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The Czechoslovak Legions and M. R. Štefánik Issue number
Date of issue
Face value
1.90 €
Sell price
1.90 €

On 4th May this year, we will commemorate the 100th anniversary of the tragic death of Milan Rastislav Štefánik near Ivanka pri Dunaji, in the vicinity of Bratislava. He was a Brigadier General in the French army, a leading figure of the exiled Czechoslovak resistance movement during the First World War and the Minister of War of the new state, which by this time, under the name, the Czechoslovak Republic, had already been recognized by the victorious allied powers.
The life of M. R. Štefánik was short, dramatic and eventful. He was born on 21st July 1880 in Košariská in Western Slovakia. After he finished his university studies, he pursued a scientific career, in France, in the field of astronomy, later he would become a French citizen. However, the major events in his life only happened after the outbreak of the First World War. He was conscripted into the air force as a corporal. After his first experience of the war at the Western Front, he was reassigned to the Serbian front, where he first saw the mass of Slovak hostages and at the end of 1915 he made a proposal to the French government suggesting the formation of Slovak Legions. His life changed dramatically, when at the beginning of 1916, together with T. G. Masaryk and E. Beneš, he started to establish the central control for the expatriate resistance of the Slovaks and Czechs against Austria-Hungary, which ultimately led to the establishment of the Czechoslovak National Council. He made a substantial contribution to its diplomatic and political recognition among the allied powers; however, his particularly valuable contribution was his building of the Czechoslovak army in exile, known as the Czechoslovak Legion, which was made up of the Slovak and Czech hostages of the Austrian-Hungarian army. Slovaks and Czechs would particularly remember the Russian legion, which consisted of more than 60,000 soldiers. However, the legions in France (9,600 soldiers) and in Italy, with around 20,000 soldiers, their numbers subsequently reached 60,000 after the armistice was signed, were no less important.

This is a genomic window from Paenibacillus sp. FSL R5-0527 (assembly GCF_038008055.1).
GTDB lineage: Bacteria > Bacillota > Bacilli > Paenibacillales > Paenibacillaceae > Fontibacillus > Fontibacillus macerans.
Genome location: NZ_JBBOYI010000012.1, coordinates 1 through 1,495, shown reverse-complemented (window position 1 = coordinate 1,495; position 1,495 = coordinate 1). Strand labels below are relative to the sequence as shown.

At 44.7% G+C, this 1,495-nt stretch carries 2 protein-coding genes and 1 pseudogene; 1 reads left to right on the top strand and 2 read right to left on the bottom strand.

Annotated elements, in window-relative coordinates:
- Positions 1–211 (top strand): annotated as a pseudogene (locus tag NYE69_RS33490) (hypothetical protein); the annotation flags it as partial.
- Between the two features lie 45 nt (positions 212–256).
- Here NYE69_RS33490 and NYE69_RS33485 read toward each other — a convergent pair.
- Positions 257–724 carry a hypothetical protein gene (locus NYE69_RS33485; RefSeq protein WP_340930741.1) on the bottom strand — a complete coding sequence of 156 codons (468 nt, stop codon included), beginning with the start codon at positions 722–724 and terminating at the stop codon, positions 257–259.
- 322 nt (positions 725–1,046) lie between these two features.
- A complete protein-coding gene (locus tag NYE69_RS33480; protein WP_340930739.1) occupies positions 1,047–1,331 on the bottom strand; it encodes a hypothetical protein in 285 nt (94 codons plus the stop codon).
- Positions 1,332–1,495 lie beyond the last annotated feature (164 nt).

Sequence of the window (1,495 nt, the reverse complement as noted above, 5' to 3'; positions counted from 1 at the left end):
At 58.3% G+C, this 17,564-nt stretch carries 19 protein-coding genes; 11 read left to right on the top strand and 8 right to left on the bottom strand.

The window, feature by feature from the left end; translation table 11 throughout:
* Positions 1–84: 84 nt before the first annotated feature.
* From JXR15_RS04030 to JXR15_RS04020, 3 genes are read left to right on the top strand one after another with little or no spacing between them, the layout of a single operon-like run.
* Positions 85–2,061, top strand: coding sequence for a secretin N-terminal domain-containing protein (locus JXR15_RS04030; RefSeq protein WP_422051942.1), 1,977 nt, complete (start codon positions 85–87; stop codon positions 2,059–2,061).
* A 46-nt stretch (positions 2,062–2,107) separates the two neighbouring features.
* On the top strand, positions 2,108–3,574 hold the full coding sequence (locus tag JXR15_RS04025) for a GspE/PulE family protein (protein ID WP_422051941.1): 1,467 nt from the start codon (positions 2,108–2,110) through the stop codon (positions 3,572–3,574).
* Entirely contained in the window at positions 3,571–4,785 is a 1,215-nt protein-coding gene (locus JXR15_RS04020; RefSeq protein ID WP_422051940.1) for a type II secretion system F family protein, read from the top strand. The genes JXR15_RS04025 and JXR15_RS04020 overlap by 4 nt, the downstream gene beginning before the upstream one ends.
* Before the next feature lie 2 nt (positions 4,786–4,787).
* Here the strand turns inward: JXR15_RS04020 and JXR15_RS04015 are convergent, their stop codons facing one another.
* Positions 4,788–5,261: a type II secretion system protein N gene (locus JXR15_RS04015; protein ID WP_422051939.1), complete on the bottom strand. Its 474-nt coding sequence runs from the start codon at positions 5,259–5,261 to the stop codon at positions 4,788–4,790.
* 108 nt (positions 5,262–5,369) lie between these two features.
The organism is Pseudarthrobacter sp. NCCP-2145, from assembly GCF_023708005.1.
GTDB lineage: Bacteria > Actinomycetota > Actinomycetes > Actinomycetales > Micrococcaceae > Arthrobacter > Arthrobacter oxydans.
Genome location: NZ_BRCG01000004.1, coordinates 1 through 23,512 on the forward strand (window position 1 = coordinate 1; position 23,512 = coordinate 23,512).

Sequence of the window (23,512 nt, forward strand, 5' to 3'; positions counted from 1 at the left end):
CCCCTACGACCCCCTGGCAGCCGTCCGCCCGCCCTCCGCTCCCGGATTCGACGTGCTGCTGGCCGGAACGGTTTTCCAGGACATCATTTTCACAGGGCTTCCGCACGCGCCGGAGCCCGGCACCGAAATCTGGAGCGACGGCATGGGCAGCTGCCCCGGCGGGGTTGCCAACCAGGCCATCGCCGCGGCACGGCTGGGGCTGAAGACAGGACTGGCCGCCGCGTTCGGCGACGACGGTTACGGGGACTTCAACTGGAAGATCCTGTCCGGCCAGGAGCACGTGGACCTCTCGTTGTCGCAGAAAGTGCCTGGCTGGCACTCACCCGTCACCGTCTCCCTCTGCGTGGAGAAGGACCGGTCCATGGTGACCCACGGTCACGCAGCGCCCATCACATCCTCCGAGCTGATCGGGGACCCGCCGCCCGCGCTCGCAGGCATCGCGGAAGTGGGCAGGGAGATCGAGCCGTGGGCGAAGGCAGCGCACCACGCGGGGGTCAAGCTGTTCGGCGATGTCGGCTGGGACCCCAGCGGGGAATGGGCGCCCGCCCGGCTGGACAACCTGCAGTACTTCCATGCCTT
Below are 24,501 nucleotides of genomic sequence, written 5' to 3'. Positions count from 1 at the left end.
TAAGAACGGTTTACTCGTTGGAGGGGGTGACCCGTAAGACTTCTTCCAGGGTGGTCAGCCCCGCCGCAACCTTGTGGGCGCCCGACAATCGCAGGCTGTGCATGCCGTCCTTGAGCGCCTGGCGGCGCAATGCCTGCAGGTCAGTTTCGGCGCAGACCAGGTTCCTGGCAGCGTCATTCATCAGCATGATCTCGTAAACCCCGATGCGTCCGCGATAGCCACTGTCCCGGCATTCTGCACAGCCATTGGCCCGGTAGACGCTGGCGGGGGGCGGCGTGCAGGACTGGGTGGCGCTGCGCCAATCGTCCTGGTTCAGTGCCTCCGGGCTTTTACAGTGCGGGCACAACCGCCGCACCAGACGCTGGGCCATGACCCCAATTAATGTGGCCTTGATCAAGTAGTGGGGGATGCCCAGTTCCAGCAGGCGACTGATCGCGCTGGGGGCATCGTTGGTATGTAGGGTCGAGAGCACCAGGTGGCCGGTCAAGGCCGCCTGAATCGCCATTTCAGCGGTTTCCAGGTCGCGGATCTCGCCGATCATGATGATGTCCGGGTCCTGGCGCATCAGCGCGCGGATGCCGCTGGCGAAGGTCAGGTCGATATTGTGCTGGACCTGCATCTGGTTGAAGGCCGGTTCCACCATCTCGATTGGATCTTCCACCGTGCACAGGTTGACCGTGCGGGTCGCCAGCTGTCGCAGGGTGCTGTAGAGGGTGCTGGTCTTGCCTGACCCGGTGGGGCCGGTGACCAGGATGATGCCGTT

The stamp shows the portrait of M. R. Štefánik, in the background we can see Russian legionaries on train wagons.  It commemorates the most famous period of the Russian legion, at the time when they took control of almost the entire Trans-Siberian Railway, from the Urals to Vladivostok. The surcharge of the cover shows one of the widely used symbols of the legionnaires in the First World War.
Anton Hrnko

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